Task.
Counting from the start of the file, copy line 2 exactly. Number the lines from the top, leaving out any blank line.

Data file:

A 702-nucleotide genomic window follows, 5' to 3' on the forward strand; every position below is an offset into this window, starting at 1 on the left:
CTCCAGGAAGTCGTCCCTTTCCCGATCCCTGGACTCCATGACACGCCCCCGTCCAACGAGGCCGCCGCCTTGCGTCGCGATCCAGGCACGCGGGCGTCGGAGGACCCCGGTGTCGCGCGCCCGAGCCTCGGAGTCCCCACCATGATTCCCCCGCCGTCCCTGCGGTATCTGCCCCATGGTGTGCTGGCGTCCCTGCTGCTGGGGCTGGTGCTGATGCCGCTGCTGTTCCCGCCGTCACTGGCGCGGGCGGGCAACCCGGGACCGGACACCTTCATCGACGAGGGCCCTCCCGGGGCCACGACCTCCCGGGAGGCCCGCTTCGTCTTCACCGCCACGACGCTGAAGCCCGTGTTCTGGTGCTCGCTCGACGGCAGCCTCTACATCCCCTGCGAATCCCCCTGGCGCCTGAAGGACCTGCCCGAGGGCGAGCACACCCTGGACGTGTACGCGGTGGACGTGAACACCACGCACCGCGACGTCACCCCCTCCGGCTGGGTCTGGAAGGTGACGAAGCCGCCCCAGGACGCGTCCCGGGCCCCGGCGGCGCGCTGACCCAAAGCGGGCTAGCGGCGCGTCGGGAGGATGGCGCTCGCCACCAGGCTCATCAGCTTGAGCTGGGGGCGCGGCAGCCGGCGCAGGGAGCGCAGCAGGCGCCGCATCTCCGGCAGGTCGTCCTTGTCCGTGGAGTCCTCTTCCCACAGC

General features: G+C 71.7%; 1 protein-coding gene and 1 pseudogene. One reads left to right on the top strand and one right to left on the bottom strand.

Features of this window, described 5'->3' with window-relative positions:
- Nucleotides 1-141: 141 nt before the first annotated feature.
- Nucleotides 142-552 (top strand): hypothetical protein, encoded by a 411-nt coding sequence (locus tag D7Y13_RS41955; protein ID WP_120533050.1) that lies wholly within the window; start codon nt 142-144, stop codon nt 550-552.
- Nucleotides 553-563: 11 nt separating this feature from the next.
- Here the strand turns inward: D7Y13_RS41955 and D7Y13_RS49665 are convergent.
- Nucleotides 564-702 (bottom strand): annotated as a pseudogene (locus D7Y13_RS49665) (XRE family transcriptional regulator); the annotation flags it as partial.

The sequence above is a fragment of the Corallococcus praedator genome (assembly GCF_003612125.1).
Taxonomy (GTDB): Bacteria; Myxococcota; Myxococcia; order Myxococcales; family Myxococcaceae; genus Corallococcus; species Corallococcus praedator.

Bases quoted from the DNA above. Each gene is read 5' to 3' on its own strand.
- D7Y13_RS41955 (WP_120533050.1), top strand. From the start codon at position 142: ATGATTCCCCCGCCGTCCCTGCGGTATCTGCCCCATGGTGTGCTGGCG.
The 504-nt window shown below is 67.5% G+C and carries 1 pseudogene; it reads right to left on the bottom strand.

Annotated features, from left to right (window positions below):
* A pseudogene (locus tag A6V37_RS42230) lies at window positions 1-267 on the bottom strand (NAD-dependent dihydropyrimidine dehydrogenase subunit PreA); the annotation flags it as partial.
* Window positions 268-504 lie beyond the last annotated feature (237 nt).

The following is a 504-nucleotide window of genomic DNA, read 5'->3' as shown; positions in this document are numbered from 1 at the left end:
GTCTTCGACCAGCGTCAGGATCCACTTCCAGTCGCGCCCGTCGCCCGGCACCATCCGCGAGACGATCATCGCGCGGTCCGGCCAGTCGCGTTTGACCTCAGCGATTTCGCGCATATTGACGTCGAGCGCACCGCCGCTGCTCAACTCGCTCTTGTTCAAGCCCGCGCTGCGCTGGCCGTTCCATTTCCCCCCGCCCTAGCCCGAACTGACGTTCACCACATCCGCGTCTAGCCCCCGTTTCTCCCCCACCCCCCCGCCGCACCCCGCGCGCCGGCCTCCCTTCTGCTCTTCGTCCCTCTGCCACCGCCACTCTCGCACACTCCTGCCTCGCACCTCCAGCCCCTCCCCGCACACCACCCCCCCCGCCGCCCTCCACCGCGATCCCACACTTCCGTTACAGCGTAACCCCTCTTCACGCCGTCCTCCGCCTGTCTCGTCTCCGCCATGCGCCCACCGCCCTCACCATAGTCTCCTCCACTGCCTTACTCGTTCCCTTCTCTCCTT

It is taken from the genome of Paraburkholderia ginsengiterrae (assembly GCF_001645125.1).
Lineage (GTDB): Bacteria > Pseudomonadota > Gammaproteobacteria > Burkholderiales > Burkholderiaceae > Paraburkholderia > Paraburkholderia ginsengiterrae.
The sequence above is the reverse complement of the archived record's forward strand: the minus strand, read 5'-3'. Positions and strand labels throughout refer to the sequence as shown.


CTCCAGGAAGTCGTCCCTTTCCCGATCCCTGGACTCCATGACACGCCCCCGTCCAACGAGGCCGCCGCCTTGCGTCGCGATCCAGGCACGCGGGCGTCGGAGGACCCCGGTGTCGCGCGCCCGAGCCTCGGAGTCCCCACCATGATTCCCCCGCCGTCCCTGCGGTATCTGCCCCATGGTGTGCTGGCGTCCCTGCTGCTGGGGCTGGTGCTGATGCCGCTGCTGTTCCCGCCGTCACTGGCGCGGGCGGGCAACCCGGGACCGGACACCTTCATCGACGAGGGCCCTCCCGGGGCCACGACCTCCCGGGAGGCCCGCTTCGTCTTCACCGCCACGACGCTGAAGCCCGTGTTCTGGTGCTCGCTCGACGGCAGCCTCTACATCCCCTGCGAATCCCCCTGGCGCCTGAAGGACCTGCCCGAGGGCGAGCACACCCTGGACGTGTACGCGGTGGACGTGAACACCACGCACCGCGACGTCACCCCCTCCGGCTGGGTCTGGAAGGTGACGAAGCCGCCCCAGGACGCGTCCCGGGCCCCGGCGGCGCGCTGACCCAAAGCGGGCTAGCGGCGCGTCGGGAGGATGGCGCTCGCCACCAGGCTCATCAGCTTGAGCTGGGGGCGCGGCAGCCGGCGCAGGGAGCGCAGCAGGCGCCGCATCTCCGGCAGGTCGTCCTTGTCCGTGGAGTCCTCTTCCCACAGC